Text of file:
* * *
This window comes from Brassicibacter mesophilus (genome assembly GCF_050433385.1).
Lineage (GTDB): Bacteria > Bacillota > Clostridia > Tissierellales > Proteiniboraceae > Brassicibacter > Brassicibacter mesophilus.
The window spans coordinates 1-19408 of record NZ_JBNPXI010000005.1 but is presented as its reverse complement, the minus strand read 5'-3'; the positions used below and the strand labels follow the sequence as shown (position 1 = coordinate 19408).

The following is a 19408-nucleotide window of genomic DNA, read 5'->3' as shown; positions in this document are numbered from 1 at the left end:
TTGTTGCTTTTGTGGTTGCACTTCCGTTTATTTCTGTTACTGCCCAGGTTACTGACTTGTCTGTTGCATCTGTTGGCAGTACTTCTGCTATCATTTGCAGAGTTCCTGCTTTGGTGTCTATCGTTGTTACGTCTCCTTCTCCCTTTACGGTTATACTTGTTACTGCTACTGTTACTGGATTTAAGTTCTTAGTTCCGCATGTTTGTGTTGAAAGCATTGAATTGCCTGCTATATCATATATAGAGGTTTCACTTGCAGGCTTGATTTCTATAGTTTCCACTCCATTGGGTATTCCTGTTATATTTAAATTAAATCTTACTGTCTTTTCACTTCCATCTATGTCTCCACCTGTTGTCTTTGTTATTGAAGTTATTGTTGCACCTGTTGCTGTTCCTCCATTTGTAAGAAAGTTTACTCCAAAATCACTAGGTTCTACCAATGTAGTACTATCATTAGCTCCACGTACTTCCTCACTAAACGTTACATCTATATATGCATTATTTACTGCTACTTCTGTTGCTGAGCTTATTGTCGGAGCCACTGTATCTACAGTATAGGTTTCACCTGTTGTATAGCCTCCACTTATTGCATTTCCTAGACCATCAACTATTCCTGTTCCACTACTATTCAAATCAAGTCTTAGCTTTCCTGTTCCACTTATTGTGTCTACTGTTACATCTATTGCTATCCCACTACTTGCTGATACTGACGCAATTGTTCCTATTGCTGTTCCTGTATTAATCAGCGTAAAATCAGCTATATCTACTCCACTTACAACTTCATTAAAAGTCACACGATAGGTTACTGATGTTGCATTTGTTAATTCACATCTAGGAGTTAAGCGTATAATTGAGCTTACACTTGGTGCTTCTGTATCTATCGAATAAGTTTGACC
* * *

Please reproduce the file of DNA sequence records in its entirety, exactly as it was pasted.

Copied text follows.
This window comes from Brassicibacter mesophilus (genome assembly GCF_050433385.1).
Lineage (GTDB): Bacteria > Bacillota > Clostridia > Tissierellales > Proteiniboraceae > Brassicibacter > Brassicibacter mesophilus.
The window spans coordinates 1-19408 of record NZ_JBNPXI010000005.1 but is presented as its reverse complement, the minus strand read 5'-3'; the positions used below and the strand labels follow the sequence as shown (position 1 = coordinate 19408).

The following is a 19408-nucleotide window of genomic DNA, read 5'->3' as shown; positions in this document are numbered from 1 at the left end:
TTGTTGCTTTTGTGGTTGCACTTCCGTTTATTTCTGTTACTGCCCAGGTTACTGACTTGTCTGTTGCATCTGTTGGCAGTACTTCTGCTATCATTTGCAGAGTTCCTGCTTTGGTGTCTATCGTTGTTACGTCTCCTTCTCCCTTTACGGTTATACTTGTTACTGCTACTGTTACTGGATTTAAGTTCTTAGTTCCGCATGTTTGTGTTGAAAGCATTGAATTGCCTGCTATATCATATATAGAGGTTTCACTTGCAGGCTTGATTTCTATAGTTTCCACTCCATTGGGTATTCCTGTTATATTTAAATTAAATCTTACTGTCTTTTCACTTCCATCTATGTCTCCACCTGTTGTCTTTGTTATTGAAGTTATTGTTGCACCTGTTGCTGTTCCTCCATTTGTAAGAAAGTTTACTCCAAAATCACTAGGTTCTACCAATGTAGTACTATCATTAGCTCCACGTACTTCCTCACTAAACGTTACATCTATATATGCATTATTTACTGCTACTTCTGTTGCTGAGCTTATTGTCGGAGCCACTGTATCTACAGTATAGGTTTCACCTGTTGTATAGCCTCCACTTATTGCATTTCCTAGACCATCAACTATTCCTGTTCCACTACTATTCAAATCAAGTCTTAGCTTTCCTGTTCCACTTATTGTGTCTACTGTTACATCTATTGCTATCCCACTACTTGCTGATACTGACGCAATTGTTCCTATTGCTGTTCCTGTATTAATCAGCGTAAAATCAGCTATATCTACTCCACTTACAACTTCATTAAAAGTCACACGATAGGTTACTGATGTTGCATTTGTTAATTCACATCTAGGAGTTAAGCGTATAATTGAGCTTACACTTGGTGCTTCTGTATCTATCGAATAAGTTTGACC